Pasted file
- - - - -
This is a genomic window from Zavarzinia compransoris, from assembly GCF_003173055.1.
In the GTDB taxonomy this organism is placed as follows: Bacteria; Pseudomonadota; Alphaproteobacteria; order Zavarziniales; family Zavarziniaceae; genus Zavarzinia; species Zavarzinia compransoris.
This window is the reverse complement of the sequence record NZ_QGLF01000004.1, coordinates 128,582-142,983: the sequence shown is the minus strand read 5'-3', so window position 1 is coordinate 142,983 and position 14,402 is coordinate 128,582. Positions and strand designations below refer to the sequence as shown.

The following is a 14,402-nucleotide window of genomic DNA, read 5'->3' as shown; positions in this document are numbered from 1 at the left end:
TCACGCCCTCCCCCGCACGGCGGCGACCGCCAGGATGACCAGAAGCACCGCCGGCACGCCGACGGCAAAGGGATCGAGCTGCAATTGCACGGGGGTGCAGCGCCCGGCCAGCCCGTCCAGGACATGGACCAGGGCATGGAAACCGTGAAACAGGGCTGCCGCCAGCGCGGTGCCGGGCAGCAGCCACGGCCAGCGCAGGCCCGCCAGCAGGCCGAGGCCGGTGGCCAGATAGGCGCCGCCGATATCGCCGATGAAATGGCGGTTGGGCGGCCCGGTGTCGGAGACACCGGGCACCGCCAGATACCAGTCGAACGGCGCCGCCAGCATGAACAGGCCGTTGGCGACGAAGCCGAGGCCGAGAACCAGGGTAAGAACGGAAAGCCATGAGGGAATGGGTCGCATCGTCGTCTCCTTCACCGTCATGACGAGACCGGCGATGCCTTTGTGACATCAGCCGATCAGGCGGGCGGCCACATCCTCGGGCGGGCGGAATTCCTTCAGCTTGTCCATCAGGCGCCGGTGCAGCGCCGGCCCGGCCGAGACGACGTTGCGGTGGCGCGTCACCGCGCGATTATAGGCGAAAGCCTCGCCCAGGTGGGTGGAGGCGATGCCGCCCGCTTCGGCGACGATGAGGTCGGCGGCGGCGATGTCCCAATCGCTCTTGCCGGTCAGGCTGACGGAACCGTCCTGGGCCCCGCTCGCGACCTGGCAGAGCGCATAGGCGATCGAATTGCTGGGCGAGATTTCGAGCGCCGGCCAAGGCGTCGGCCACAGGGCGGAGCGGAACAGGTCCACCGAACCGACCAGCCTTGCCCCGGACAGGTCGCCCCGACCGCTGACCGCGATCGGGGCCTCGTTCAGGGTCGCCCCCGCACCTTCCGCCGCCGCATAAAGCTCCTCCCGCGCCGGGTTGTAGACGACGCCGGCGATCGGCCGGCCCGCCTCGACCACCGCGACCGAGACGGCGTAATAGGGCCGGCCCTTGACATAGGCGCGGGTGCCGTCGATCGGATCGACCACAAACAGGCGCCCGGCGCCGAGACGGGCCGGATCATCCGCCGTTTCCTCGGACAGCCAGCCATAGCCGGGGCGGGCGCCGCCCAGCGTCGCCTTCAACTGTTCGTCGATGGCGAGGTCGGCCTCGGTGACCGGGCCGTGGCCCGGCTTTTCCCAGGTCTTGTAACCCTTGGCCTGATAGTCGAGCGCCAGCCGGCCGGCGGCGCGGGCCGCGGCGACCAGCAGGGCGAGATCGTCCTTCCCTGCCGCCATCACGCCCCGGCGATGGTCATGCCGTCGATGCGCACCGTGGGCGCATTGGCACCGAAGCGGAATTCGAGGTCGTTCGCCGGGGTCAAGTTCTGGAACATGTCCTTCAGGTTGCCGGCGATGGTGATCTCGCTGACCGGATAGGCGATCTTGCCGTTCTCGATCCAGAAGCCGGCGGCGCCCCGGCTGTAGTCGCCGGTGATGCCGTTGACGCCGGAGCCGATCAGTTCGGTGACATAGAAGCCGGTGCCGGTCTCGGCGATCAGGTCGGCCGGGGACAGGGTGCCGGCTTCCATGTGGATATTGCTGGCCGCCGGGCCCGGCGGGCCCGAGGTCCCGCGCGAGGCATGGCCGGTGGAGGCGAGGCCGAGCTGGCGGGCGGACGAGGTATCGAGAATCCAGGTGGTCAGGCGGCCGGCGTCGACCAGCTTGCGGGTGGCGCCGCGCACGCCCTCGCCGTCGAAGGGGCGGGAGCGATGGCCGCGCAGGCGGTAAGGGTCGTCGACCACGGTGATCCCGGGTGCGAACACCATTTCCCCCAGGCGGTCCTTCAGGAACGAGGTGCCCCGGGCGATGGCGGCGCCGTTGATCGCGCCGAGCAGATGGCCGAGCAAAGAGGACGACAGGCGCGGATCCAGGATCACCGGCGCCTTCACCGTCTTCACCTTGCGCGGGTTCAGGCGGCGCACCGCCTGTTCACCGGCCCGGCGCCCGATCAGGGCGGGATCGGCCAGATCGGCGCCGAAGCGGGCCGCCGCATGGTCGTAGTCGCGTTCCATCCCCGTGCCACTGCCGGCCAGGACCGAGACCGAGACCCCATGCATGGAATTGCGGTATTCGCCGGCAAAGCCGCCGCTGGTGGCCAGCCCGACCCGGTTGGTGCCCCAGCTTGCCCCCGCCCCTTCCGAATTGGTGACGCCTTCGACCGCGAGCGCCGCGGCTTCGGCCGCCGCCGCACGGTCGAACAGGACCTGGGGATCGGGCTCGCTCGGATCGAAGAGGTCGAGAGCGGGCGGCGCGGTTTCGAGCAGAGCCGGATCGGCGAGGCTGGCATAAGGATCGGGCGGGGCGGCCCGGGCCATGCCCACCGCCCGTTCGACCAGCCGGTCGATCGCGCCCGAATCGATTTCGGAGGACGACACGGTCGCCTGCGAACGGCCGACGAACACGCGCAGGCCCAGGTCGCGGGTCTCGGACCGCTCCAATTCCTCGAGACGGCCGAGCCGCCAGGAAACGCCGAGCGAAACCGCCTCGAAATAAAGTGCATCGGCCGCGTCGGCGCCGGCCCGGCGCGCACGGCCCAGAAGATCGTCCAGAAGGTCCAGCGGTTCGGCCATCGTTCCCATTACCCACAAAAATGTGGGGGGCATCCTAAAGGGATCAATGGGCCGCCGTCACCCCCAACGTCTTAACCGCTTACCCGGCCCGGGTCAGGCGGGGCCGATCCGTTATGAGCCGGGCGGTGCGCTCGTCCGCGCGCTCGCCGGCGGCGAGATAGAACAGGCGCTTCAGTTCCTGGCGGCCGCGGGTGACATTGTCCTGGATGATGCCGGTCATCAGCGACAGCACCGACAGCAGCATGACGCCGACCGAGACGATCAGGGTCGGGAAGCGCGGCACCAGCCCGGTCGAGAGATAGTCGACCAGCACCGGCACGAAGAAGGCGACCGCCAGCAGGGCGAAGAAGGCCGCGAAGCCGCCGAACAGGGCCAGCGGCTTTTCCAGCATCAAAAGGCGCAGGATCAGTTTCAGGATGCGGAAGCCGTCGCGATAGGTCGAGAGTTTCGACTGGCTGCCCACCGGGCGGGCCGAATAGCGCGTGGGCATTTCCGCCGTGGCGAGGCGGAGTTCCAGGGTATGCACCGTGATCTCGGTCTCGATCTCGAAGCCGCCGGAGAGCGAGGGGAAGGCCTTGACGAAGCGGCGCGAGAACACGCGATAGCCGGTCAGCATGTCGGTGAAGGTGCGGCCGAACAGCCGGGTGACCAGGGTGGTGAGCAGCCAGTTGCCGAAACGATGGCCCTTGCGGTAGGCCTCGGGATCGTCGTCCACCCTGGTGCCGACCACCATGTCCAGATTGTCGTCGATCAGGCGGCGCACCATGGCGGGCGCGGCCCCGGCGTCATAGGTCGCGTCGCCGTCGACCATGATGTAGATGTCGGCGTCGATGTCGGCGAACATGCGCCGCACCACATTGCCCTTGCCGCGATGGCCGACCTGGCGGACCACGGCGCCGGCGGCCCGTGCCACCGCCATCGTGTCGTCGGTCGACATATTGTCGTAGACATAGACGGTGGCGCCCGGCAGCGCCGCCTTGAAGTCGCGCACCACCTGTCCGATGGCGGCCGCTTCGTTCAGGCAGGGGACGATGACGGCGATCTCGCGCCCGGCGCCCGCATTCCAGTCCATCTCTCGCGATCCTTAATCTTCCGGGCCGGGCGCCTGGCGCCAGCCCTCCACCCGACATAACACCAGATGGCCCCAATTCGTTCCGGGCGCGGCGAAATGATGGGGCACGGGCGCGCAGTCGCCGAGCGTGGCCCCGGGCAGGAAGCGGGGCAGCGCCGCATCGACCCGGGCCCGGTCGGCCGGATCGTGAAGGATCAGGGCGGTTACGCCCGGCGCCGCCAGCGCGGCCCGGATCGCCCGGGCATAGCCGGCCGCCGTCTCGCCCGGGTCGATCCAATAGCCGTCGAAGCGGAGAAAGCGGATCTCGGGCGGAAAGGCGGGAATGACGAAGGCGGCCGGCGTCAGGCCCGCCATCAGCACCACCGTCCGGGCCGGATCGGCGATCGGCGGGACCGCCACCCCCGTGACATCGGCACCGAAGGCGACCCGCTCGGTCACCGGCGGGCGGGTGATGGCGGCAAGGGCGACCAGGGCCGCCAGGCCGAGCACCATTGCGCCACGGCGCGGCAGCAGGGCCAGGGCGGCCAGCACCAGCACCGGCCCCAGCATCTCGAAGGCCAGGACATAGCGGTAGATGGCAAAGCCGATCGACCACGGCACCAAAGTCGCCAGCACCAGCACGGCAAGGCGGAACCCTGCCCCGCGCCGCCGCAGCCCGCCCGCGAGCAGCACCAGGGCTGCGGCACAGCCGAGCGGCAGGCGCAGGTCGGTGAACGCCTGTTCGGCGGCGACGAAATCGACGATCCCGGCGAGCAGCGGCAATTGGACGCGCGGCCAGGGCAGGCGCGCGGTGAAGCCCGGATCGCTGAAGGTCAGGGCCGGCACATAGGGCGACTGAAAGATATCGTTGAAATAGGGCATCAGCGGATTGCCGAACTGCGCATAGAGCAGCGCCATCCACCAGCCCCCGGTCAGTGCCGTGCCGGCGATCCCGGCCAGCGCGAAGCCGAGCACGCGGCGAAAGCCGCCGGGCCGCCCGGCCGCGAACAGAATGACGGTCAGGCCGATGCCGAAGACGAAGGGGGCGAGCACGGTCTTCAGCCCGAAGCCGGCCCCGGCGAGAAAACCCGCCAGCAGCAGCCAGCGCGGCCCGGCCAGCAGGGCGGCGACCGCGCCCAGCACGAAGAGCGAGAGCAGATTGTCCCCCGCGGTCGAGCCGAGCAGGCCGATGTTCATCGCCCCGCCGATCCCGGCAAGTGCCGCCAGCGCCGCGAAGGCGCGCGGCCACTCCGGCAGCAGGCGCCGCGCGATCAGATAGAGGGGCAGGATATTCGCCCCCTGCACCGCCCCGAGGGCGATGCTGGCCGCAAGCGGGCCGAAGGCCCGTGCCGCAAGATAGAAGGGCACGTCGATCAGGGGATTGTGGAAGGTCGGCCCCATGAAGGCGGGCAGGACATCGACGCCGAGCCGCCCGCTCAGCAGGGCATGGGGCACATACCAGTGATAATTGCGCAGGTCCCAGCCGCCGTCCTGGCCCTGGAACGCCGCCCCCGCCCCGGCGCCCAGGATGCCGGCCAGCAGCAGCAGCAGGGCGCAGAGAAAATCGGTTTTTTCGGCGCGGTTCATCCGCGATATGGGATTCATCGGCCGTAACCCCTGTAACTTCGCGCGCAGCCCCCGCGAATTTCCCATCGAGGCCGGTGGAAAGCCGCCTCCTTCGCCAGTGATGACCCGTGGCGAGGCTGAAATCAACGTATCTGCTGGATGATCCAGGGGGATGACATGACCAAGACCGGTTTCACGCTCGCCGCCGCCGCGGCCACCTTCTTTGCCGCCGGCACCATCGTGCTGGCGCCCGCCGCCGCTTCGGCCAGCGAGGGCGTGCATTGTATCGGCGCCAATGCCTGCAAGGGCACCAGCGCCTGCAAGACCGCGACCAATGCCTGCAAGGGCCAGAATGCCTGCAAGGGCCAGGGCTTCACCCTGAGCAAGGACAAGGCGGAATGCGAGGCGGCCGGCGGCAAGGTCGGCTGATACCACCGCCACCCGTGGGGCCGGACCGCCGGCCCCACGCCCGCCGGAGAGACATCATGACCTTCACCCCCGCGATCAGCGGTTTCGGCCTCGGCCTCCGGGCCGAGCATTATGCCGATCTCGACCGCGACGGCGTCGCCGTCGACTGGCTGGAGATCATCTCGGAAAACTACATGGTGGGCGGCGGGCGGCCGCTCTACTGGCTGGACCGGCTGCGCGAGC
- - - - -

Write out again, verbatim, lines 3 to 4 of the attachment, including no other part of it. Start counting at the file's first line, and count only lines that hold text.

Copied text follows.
This window is the reverse complement of the sequence record NZ_QGLF01000004.1, coordinates 128,582-142,983: the sequence shown is the minus strand read 5'-3', so window position 1 is coordinate 142,983 and position 14,402 is coordinate 128,582. Positions and strand designations below refer to the sequence as shown.

The following is a 14,402-nucleotide window of genomic DNA, read 5'->3' as shown; positions in this document are numbered from 1 at the left end: